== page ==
Chemical warmers are made by several companies, such as HotHands and Grabber. Though the exact ingredients in these warmers vary depending on the manufacturer, they all basically have the same ingredients: Iron powder, salt, water, activated charcoal and vermiculite (or cellulose). To activate these chemical warmers all you have to do is expose them to air by removing them for their packaging (sometimes you have to shake the packs for a few seconds). Once out of the package these products warm up in 15 to 30 minutes and can stay warm for four or five hours. These products are almost always advertised as being good for seven or eight hours, and under ideal circumstances they might, but that has not been my experience with most of them.

In this article we will discuss the three main types of chemical warmers available and give a few suggestions for uses that you might not have thought about before.

Chemical hand warmers are the most common type of warmer you will see at Walmart, Target and sporting good stores. They come in packages of two and each warmer measures about 2″x3″. The easiest way to use them is to just put one in the palm of your hand and make a fist. However, you won’t get very far on your bike like this! Some winter gloves, such as the North Face Montana HyVent Gloves, have a zippered stash pocket on the back of the glove where you can insert a chemical hand warmer. These gloves are designed with snow skiers in mind, but mountain bikers and commuters could also benefit from them. During the winter I always put a pair of these chemical hand warmers inside my Revelate Designs Gas Tank (a top tube bag) to get my energy bars and gels warm (a frozen Cliff Bar is pretty hard to eat).

Chemical toe warmers stick to the bottom of your socks with self-adhesive tape and they are so thin that you will probably never even know they are there (but you will benefit from them). A decent alternative to chemical toe warmers is a pair of Neoprene Tip Toe Covers by the Gator Sports—these toe covers go inside of your socks and work extremely well (are they only cost about $10 a pair). To keep the bottom of my feet warm I put 3M Thinsulate Thermal Insoles inside of all my winter cycling shoes and boots.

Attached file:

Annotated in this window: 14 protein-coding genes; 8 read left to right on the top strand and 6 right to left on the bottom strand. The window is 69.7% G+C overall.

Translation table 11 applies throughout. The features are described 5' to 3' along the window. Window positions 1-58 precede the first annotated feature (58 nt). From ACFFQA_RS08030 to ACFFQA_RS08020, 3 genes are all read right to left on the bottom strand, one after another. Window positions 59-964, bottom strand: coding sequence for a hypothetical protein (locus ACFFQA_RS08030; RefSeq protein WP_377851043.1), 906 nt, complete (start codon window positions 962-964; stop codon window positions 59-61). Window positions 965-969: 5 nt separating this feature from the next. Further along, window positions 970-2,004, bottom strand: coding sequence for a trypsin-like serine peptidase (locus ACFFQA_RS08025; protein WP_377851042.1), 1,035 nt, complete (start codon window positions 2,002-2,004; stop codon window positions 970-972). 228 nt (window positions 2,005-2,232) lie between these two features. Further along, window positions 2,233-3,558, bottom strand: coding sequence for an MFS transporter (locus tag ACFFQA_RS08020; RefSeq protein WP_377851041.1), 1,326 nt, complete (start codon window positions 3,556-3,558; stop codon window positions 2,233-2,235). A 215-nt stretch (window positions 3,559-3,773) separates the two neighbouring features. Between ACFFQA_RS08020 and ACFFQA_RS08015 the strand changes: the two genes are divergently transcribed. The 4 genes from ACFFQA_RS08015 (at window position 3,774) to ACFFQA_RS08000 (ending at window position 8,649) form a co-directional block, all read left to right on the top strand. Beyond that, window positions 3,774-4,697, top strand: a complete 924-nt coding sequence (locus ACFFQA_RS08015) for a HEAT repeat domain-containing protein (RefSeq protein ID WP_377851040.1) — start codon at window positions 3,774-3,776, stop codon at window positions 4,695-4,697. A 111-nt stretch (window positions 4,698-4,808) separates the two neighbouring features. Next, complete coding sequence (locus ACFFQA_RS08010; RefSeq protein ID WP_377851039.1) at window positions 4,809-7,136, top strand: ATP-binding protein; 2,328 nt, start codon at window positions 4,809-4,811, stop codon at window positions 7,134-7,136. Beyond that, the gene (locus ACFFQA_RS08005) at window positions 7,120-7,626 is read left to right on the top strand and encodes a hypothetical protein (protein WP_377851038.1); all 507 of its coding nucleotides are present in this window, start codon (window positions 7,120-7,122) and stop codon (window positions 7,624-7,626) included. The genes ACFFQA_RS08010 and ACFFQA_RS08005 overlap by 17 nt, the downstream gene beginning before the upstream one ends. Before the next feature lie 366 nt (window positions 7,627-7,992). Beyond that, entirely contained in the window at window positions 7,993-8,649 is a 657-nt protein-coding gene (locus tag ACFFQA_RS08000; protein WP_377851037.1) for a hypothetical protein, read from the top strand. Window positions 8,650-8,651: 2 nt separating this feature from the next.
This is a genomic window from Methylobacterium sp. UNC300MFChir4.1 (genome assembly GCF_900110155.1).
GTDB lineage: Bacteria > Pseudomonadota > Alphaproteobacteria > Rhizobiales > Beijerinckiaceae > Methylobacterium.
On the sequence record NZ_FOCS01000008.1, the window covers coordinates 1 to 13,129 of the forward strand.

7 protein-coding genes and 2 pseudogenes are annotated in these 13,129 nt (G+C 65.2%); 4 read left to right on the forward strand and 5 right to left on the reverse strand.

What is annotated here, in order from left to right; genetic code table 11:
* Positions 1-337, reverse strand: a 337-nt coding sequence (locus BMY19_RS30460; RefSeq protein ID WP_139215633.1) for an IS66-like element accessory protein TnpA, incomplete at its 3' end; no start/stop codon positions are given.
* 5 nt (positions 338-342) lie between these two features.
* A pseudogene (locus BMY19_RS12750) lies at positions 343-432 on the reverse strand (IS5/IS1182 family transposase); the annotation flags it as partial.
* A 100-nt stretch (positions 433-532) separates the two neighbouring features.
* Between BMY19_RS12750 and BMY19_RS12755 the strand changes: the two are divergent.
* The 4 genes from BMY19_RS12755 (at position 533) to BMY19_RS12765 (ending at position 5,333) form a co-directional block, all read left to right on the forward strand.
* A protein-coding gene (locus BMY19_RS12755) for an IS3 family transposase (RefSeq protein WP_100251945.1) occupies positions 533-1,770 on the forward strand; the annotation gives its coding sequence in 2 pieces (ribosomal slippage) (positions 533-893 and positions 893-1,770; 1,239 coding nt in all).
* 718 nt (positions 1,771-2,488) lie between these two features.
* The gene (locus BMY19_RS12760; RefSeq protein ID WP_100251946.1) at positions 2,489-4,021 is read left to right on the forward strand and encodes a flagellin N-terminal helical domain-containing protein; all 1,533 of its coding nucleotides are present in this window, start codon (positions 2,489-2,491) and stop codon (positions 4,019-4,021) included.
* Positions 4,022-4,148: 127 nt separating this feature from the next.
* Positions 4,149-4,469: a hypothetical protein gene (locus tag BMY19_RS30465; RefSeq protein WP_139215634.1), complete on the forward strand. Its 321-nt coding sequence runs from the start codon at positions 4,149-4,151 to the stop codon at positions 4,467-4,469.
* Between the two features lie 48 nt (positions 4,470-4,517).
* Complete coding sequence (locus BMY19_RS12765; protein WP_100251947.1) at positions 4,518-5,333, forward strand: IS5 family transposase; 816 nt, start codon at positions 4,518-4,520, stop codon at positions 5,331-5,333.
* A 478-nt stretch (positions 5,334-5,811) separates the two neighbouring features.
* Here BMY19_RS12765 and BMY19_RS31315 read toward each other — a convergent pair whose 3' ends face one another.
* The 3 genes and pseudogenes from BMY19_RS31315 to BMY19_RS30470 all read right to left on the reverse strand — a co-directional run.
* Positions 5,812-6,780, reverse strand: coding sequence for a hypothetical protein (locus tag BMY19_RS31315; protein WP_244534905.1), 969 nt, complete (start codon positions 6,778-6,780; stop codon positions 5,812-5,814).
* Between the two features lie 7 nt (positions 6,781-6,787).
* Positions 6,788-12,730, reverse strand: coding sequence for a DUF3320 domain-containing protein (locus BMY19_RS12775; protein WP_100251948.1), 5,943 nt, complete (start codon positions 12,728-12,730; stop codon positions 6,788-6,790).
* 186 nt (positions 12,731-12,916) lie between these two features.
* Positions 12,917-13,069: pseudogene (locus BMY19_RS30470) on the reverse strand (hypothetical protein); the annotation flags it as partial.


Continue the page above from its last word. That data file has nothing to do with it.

Chemical body warmers are larger than hand warmers—they measure 4″x5.5″, and the Super HotHands Body Warmer keeps working for up to 18 hours! During the winter I layer the clothing on my upper body—I start with a simple Under Armour compression shirt, then a lightweight fleece layer, followed by a thin outer shell, like the Showers Pass Touring Jacket. Since this jacket has two side pockets I can put the larger chemical body warmers in them when the temperature is really cold, and as an added benefit they keep my energy gels and bars warm at the same time!

Once you find a chemical hand, foot or body warmer you like you will find the best way to buy them is from Amazon.com. I buy (and use) large quantities of these warmers and Amazon.com sells them for about half the price you will find at your local store.

 

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45NRTH Heiruspecs Winter Grip Pedals

If you own a Fat Bike one of the decisions you have to make before riding in the winter is whether or not to use clipless pedals, like Crank Brothers Egg Beater Pedals. While Eggbeater pedals shed snow very well, they are not so great when it comes to shedding ice. If you have to get off your bike and walk in slush for very long there is a good chance the cleats on your shoes are going to clog up with solid ice, and I’ve found that very difficult to get rid of. Last year I put a pair of Odyssey JC PC Pedals on my Surly Necromancer Pugsley and was fairly satisfied. The only drawback with the JC PC Pedals was the weight—since it is rotational weight you can really feel it as you ride! A few weeks ago I bought a pair of the new 45NRTH Heiruspecs Winter Grip Pedals and they made a world of difference.

45NRTH Heiruspecs Winter Grip Pedals

45NRTH Heiruspecs Winter Grip Pedals

Heiruspecs Winter Grip Pedals are made by 45NRTH, a fairly new company that specializes in gear for cold weather cycling. This year they have brought a lot of exciting new cycling products to the market, including winter tires, chains, boots, pedals and balaclavas.

45NRTH Heiruspecs Winter Grip Pedals

45NRTH Heiruspecs Winter Grip Pedals

The Heiruspecs is a wide flat pedal that has 16 replaceable alloy pins per pedal for an amazing grip. The CNC-extruded body is made of aluminum and weights only 358 grams per pair. The pedal itself is black and comes with orange pins, but replacement pin kits are available so you have your pins match your bike. Replacement pins are available in several colors, including red, blue, green, orange, silver, black, and pewter.

While I’ve not had a chance (yet) to ride with these pedals in the snow, I have used them in the mud. They offer an incredible grip, even when standing out of the saddle on a climb. In fact, the grip was so good I forgot that I was even using a regular pedal.

45NRTH Heiruspecs Winter Grip Pedals

45NRTH Heiruspecs Winter Grip Pedals

As when installing any brand of pedal, you need to apply a thin layer of an anti-seize compound to the threads before installation. I use the Park Tool Anti-Seize Compound—it forms a protective barrier around small parts to protect them from rust and corrosion (this product is safe for use on steel, aluminum, and Titanium).